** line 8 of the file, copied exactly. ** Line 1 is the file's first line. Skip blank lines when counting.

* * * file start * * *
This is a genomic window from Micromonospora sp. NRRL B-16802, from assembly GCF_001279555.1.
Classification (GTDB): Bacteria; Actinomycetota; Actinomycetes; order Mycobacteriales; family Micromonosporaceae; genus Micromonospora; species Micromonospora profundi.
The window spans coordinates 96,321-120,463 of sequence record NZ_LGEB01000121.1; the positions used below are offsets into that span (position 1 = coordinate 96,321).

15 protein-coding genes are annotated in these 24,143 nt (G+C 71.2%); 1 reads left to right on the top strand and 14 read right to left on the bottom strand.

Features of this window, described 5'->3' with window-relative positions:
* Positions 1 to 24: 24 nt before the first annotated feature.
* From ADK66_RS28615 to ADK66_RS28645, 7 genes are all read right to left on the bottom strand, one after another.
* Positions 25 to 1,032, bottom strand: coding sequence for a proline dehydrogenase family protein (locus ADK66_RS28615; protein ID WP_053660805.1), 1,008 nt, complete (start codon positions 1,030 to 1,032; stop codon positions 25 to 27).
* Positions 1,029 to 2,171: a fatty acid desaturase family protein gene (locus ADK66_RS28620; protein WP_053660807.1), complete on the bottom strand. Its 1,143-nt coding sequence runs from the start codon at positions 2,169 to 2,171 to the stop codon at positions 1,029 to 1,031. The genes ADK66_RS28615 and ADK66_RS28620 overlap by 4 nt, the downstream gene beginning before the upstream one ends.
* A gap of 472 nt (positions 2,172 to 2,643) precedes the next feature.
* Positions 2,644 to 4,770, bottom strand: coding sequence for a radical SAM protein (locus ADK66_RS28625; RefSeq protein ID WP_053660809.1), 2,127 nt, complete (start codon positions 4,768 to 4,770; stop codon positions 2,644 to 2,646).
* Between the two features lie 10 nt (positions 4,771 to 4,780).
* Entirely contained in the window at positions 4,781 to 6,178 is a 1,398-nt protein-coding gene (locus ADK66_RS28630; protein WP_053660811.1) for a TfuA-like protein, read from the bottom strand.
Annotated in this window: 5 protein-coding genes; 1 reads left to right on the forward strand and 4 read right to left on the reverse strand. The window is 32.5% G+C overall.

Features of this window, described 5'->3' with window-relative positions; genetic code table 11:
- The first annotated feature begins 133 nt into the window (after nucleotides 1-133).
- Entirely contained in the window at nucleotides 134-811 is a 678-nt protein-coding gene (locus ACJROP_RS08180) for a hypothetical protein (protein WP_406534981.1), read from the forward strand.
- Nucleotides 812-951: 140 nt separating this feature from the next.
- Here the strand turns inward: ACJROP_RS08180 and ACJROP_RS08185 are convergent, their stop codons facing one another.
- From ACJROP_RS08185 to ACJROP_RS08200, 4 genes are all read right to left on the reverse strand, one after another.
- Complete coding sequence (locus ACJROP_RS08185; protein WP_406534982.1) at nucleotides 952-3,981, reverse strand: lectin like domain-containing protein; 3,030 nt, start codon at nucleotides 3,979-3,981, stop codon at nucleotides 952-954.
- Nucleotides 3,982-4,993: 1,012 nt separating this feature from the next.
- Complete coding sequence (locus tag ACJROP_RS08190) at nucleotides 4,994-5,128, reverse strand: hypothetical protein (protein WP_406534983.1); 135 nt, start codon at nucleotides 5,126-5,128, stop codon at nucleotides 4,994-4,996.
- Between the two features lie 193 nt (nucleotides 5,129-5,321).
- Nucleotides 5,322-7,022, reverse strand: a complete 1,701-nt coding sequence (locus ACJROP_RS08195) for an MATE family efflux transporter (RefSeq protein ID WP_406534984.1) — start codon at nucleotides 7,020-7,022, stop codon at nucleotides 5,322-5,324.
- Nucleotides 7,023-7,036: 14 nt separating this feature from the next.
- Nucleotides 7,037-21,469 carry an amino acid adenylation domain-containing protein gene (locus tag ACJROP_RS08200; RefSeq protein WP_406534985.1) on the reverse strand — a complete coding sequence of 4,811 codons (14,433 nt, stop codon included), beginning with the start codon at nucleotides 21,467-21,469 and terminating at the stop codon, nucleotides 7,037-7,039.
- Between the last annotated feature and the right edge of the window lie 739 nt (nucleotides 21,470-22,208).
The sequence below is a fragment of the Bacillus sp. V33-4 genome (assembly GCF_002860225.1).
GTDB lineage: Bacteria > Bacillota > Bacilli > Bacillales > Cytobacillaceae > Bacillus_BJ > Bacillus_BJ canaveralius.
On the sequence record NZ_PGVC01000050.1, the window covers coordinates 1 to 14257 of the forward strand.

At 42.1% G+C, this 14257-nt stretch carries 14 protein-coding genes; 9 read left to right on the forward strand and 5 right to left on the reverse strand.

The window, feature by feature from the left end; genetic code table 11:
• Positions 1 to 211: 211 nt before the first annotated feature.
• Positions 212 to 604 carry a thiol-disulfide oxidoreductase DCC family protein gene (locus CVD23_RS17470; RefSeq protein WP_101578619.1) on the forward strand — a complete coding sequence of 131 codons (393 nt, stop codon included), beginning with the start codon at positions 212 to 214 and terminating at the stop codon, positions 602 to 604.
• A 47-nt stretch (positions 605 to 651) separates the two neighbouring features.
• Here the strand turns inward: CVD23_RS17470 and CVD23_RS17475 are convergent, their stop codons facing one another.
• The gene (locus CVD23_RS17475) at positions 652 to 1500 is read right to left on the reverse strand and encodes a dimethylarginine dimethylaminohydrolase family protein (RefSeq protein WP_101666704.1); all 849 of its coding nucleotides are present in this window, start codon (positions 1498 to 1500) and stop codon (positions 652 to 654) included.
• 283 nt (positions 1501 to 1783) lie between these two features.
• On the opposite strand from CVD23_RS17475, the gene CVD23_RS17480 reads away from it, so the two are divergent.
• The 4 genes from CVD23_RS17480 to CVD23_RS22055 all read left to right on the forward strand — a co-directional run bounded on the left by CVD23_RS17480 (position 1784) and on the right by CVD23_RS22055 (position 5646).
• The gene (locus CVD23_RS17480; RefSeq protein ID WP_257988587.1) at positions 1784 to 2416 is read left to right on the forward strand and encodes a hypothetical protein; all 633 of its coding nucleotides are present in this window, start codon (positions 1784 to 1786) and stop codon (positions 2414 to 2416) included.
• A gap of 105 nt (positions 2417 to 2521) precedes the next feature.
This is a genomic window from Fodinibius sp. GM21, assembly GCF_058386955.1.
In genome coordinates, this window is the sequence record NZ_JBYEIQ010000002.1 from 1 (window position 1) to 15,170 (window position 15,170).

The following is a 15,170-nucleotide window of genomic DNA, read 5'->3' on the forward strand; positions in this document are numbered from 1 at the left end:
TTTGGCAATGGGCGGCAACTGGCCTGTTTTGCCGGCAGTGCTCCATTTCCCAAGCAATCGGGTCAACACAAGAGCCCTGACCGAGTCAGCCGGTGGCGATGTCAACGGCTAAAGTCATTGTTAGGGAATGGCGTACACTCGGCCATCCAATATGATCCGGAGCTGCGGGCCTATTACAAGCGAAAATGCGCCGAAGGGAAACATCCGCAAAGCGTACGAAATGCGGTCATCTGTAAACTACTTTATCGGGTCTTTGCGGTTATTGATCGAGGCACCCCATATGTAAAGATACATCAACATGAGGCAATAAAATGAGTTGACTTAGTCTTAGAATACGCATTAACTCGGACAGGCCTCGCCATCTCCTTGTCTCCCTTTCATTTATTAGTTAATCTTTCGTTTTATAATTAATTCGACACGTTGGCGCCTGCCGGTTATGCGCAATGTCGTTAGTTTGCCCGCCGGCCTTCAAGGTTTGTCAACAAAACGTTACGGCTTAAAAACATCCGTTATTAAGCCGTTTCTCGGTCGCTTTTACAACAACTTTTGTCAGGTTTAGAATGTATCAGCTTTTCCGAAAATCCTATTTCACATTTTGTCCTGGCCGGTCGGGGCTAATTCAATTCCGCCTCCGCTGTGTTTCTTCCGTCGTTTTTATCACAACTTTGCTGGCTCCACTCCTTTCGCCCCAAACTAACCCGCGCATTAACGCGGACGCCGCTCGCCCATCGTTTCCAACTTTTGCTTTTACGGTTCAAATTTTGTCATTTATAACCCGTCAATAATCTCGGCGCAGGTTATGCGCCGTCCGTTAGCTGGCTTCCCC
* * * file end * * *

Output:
* Positions 25 to 1,032, bottom strand: coding sequence for a proline dehydrogenase family protein (locus ADK66_RS28615; protein ID WP_053660805.1), 1,008 nt, complete (start codon positions 1,030 to 1,032; stop codon positions 25 to 27).